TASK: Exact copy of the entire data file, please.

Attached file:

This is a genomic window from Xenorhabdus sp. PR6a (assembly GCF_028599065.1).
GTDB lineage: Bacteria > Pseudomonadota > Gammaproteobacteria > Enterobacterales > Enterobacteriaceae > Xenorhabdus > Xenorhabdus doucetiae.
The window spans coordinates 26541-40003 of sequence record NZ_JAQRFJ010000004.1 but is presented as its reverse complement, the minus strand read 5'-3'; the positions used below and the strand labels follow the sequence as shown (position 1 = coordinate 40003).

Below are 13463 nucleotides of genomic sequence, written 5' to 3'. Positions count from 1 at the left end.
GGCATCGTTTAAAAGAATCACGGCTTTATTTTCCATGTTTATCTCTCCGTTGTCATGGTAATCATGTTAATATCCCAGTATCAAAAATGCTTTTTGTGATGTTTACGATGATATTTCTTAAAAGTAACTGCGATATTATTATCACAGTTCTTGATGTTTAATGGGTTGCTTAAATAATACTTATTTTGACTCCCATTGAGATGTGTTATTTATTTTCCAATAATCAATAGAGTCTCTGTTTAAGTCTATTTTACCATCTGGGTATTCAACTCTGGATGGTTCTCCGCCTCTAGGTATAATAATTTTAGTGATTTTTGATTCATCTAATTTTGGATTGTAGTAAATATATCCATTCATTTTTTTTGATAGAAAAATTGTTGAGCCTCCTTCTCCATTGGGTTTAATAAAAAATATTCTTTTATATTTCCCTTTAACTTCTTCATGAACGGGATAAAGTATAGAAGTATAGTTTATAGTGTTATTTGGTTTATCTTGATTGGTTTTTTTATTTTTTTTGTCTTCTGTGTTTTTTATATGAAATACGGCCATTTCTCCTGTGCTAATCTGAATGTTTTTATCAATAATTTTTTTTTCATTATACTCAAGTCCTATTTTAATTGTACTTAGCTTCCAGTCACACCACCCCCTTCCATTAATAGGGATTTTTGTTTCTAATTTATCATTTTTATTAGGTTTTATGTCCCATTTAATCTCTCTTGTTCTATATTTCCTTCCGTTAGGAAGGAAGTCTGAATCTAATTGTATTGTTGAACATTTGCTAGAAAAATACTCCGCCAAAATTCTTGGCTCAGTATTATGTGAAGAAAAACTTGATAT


This is a genomic window from Xenorhabdus sp. PR6a (assembly GCF_028599065.1).
GTDB lineage: Bacteria > Pseudomonadota > Gammaproteobacteria > Enterobacterales > Enterobacteriaceae > Xenorhabdus > Xenorhabdus doucetiae.
The window spans coordinates 26541-40003 of sequence record NZ_JAQRFJ010000004.1 but is presented as its reverse complement, the minus strand read 5'-3'; the positions used below and the strand labels follow the sequence as shown (position 1 = coordinate 40003).

Below are 13463 nucleotides of genomic sequence, written 5' to 3'. Positions count from 1 at the left end.
GGCATCGTTTAAAAGAATCACGGCTTTATTTTCCATGTTTATCTCTCCGTTGTCATGGTAATCATGTTAATATCCCAGTATCAAAAATGCTTTTTGTGATGTTTACGATGATATTTCTTAAAAGTAACTGCGATATTATTATCACAGTTCTTGATGTTTAATGGGTTGCTTAAATAATACTTATTTTGACTCCCATTGAGATGTGTTATTTATTTTCCAATAATCAATAGAGTCTCTGTTTAAGTCTATTTTACCATCTGGGTATTCAACTCTGGATGGTTCTCCGCCTCTAGGTATAATAATTTTAGTGATTTTTGATTCATCTAATTTTGGATTGTAGTAAATATATCCATTCATTTTTTTTGATAGAAAAATTGTTGAGCCTCCTTCTCCATTGGGTTTAATAAAAAATATTCTTTTATATTTCCCTTTAACTTCTTCATGAACGGGATAAAGTATAGAAGTATAGTTTATAGTGTTATTTGGTTTATCTTGATTGGTTTTTTTATTTTTTTTGTCTTCTGTGTTTTTTATATGAAATACGGCCATTTCTCCTGTGCTAATCTGAATGTTTTTATCAATAATTTTTTTTTCATTATACTCAAGTCCTATTTTAATTGTACTTAGCTTCCAGTCACACCACCCCCTTCCATTAATAGGGATTTTTGTTTCTAATTTATCATTTTTATTAGGTTTTATGTCCCATTTAATCTCTCTTGTTCTATATTTCCTTCCGTTAGGAAGGAAGTCTGAATCTAATTGTATTGTTGAACATTTGCTAGAAAAATACTCCGCCAAAATTCTTGGCTCAGTATTATGTGAAGAAAAACTTGATAT